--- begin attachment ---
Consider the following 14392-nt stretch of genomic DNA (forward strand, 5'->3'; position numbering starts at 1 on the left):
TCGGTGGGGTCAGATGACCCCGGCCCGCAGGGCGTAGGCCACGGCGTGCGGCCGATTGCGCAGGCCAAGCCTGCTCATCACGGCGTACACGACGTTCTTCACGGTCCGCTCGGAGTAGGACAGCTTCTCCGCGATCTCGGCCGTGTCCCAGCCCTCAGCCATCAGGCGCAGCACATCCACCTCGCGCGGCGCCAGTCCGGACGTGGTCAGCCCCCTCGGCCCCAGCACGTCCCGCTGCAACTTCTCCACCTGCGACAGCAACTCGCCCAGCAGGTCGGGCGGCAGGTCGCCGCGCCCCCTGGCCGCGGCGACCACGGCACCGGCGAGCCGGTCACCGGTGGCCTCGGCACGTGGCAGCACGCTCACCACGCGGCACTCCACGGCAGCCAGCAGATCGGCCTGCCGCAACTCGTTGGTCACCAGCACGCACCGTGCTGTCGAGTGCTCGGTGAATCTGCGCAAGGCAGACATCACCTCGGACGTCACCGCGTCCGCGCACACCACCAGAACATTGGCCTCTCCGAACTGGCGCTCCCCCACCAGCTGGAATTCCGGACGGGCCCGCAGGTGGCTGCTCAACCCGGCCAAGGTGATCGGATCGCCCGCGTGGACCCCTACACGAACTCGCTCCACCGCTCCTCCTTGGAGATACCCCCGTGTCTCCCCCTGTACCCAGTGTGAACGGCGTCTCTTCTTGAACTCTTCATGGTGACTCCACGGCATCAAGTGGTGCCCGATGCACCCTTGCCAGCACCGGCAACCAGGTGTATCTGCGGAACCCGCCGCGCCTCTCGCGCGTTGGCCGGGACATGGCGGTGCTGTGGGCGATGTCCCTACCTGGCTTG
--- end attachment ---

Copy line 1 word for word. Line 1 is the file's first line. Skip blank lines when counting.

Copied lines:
Consider the following 14392-nt stretch of genomic DNA (forward strand, 5'->3'; position numbering starts at 1 on the left):